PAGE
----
I have visited South Korea only twice in my life, once shortly after The Shack was released in Korea and the second time after Cross Roads. I don’t speak as an expert in anything Korean; I am only able to offer some observations from an outsider. I will say that I am personally deeply and devastatingly familiar with the power of performance orientation and ‘face’ (the need to protect the family from shame at any cost), that also pervades the Korean culture.
Even though the media events and interviews were largely the same on both trips, I was surprised by a significant shift taking place in the culture in only a few short years. In almost every interview on my second trip, I was asked a question that had not been raised a single time on my first trip.
“How do you heal the human soul?”
It was not being asked as an academic question, but with a sense of urgency, as if the Korean people had begun to take time for introspection and recognized that the harried commitment to progress and production had left them with hollow hearts, taking a toll on their children and community. On one significant media program, I was even asked, “Do you think our education system is killing our children?”
There is a common saying in Korea, ‘If you sleep three hours a night, you may get into a top ‘SKY university;’ If you sleep four hours each night, you may get into another university; if you sleep five or more hours each night, especially in your last year of high school, forget about getting into any university.’
Yes, Korea is the mostly highly educated country in the world, but at what cost? Between the intensely rigorous public and private education, the hogwons, the additional tutoring and the intensive additional ‘self study,’ is it any wonder that children struggle with any sense of self not related to test scores and family ‘face’.
We have six children; four boys and two girls. So far we have nine grandchildren, all under the age of eight. Each of our six is on a very different life path.
Our oldest, who is completing a five-year Ph.D. in Statistics, and his wife have three children. Recently he was asked by a friend who was seeking helpful tips and techniques in raising children. He began by saying I thought was profound. He said,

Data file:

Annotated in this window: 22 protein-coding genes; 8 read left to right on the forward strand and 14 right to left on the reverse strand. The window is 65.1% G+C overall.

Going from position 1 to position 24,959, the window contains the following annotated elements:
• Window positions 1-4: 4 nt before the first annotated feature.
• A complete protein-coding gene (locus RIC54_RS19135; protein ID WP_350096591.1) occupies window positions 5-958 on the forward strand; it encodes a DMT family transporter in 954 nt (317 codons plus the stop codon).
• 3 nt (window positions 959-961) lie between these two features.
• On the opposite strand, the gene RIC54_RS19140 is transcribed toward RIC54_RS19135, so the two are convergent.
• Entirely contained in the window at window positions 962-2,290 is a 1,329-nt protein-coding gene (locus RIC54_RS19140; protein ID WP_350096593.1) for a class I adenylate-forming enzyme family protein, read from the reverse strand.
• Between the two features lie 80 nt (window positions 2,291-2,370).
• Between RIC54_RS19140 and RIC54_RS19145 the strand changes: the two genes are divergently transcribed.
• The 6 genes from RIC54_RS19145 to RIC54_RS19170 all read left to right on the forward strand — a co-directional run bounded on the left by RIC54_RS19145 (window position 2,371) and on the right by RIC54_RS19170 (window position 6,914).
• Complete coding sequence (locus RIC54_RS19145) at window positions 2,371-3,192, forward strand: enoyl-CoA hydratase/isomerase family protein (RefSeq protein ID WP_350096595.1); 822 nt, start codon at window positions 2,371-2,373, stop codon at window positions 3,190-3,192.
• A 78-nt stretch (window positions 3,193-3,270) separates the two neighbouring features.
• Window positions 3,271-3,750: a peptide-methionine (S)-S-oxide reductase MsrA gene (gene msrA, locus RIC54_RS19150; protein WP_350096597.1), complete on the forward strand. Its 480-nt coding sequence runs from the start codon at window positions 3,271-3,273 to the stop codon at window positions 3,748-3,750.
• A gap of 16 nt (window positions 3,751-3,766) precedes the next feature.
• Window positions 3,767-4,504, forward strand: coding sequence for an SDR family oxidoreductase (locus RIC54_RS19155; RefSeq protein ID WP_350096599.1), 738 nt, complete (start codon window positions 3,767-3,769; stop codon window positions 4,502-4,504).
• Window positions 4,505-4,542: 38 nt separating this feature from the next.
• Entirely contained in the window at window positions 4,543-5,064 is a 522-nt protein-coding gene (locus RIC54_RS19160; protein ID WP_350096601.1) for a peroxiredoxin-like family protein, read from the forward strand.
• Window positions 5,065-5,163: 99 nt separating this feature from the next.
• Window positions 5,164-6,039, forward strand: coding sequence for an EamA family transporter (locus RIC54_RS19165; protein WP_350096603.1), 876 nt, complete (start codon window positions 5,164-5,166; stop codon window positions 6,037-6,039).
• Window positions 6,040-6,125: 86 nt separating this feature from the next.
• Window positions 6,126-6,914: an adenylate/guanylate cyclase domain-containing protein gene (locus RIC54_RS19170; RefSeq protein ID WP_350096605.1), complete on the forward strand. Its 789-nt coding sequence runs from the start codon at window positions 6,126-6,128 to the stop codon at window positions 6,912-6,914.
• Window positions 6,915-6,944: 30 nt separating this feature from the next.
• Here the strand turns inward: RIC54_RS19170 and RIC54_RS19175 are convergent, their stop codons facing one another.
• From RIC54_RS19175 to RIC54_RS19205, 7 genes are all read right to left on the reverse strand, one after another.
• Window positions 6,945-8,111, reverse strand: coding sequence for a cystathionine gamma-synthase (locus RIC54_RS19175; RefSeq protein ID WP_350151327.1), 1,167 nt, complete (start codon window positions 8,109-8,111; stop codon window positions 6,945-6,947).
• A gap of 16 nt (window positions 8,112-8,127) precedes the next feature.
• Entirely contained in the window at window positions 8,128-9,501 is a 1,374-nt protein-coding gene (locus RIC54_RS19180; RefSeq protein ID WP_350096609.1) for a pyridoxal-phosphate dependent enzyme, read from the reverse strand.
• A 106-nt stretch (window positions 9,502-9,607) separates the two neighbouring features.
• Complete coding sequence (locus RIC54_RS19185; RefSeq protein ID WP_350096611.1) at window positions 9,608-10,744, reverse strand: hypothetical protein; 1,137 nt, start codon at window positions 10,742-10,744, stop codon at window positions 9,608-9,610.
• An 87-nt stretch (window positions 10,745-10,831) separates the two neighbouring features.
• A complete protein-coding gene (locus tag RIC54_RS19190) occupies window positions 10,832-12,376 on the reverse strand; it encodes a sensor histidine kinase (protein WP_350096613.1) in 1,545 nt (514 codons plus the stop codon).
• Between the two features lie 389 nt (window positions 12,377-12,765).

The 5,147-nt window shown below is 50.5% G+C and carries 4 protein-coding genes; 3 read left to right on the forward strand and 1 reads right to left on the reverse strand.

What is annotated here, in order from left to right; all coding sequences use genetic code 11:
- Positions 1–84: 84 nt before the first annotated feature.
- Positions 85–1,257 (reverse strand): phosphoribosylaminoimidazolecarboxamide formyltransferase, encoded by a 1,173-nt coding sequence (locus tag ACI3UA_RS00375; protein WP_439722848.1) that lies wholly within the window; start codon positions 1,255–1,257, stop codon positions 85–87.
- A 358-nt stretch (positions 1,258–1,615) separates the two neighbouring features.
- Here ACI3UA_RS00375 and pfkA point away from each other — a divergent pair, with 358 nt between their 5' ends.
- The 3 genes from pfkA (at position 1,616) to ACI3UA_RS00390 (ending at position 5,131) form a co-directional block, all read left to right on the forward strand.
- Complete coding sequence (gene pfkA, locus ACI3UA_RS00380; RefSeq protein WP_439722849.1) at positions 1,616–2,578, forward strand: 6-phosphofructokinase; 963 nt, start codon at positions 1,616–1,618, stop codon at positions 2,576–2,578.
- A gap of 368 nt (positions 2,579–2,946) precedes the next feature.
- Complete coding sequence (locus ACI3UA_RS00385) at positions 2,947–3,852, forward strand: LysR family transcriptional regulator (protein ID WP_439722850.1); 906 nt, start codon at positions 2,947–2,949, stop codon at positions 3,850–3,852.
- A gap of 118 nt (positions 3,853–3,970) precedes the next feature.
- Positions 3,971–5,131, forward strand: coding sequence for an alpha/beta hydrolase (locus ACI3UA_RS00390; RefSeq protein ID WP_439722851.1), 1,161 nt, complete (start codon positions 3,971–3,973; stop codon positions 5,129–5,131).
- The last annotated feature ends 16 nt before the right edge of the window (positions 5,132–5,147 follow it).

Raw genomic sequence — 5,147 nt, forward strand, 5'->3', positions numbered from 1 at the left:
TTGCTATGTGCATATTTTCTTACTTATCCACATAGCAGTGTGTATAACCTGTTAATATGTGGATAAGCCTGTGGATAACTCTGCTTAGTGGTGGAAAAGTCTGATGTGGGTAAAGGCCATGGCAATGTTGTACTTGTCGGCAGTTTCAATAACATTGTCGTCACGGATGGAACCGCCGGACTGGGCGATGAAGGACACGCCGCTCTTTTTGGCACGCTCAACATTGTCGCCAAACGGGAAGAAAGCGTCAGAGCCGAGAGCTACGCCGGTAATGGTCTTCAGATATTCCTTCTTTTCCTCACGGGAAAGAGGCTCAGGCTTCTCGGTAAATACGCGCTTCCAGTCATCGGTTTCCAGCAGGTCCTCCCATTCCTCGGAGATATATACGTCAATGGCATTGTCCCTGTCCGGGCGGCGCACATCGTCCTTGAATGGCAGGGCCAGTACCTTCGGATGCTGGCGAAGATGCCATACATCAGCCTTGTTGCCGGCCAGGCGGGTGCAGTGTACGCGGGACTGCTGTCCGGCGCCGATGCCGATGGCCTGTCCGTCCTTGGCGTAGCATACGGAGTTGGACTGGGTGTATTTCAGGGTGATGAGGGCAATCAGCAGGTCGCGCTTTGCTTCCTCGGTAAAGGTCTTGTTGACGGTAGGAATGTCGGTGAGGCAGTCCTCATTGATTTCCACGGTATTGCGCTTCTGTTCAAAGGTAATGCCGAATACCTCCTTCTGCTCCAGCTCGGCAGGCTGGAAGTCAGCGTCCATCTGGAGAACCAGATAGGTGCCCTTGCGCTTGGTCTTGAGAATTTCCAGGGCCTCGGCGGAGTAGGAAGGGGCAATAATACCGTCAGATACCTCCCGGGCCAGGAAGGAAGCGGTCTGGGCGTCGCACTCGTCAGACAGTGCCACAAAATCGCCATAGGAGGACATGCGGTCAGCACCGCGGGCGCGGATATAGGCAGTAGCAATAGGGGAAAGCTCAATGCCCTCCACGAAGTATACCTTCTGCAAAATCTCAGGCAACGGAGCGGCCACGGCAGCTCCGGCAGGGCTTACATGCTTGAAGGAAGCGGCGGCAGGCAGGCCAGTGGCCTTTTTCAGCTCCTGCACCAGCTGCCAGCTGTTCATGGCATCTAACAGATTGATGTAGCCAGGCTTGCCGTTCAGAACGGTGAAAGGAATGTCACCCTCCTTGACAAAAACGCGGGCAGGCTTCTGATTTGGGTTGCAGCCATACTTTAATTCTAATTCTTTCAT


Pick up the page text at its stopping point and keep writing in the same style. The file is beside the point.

“You need to know that anything that I tell you will be 2/3 false.”
Our son is pointing out something essential in this conversation, and not only about raising our children.
There is a Hebrew scripture that has been translated into the English like this: “Train up a child in the way that they should go and when they are old they will not depart from it.” This is not a good translation but the wrong interpretation fit better with our Western performance/success orientation.
We thought this meant that there was a ‘way’ to train a child, the right way. If we could collectively agree on that ‘way’, our children should be molded within its definitions.
Our focus has been on the ‘way’ and not on the child.
And so it has been for the last centuries, children are purposed for production, becoming cogs in the wheels of prosperity and progress—education being the singularly most powerful tool of socialization.
The Hebrew scripture does not say anything like this. It should be translated, “Train up a child in his or her way, the way that is their way, and when they are old they will live naturally within that way.”
It is not that techniques are inherently bad, but as my son indicated, they (at best) apply to one of the children, but not to all three.
Every single child comes into the world and brings with them ‘their’ way.
They don’t know what that way is, but we as parents and teachers are invited into the sacred trust of helping each of them discover what that way is—a way that will be a unique expression of who they are and become as a person.
This requires another depth of thoughtfulness, of mindfulness that takes into consideration the mystery of the child herself/himself. Everything has beauty but not everyone sees it. This is certainly true when we are blinded by the need to be successful as determined by the systems that demand performance and require strict and regimented submission to its judgments and standards.
Many of the techniques and perspectives offered in a book like this will be helpful. But one will not apply to your child while another may. It is the parent who has joined with God to create a being who will change the cosmos by their presence more than by performance.
In the heart of every parent is the desire to celebrate their child and their child’s way. To do so will sometimes challenge the ways and reasons things are done. May we find the courage and participate with the Holy Spirit to not only take great joy in our own children but in our neighbor’s child as well.
Here is one simple technique: Rather than answer the question your child asks, ask them another question.
A question is an invitation into relationship and one good question is worth a thousand answers. Their response will be a window into the uniqueness of your child, how they think and what their emotional world looks like. “How do you think that works? Why do you think they said that? Who do you think we could ask who might know? How did that make you feel?” Questions open up the world; for you, your child and your growing relationship.
PS) These thoughts were recently published in an aggregation of parenting advice by a friend, Danny Silk. I contributed, as well as, Bill Johnson, Danny & others. If interested, you can get it free here.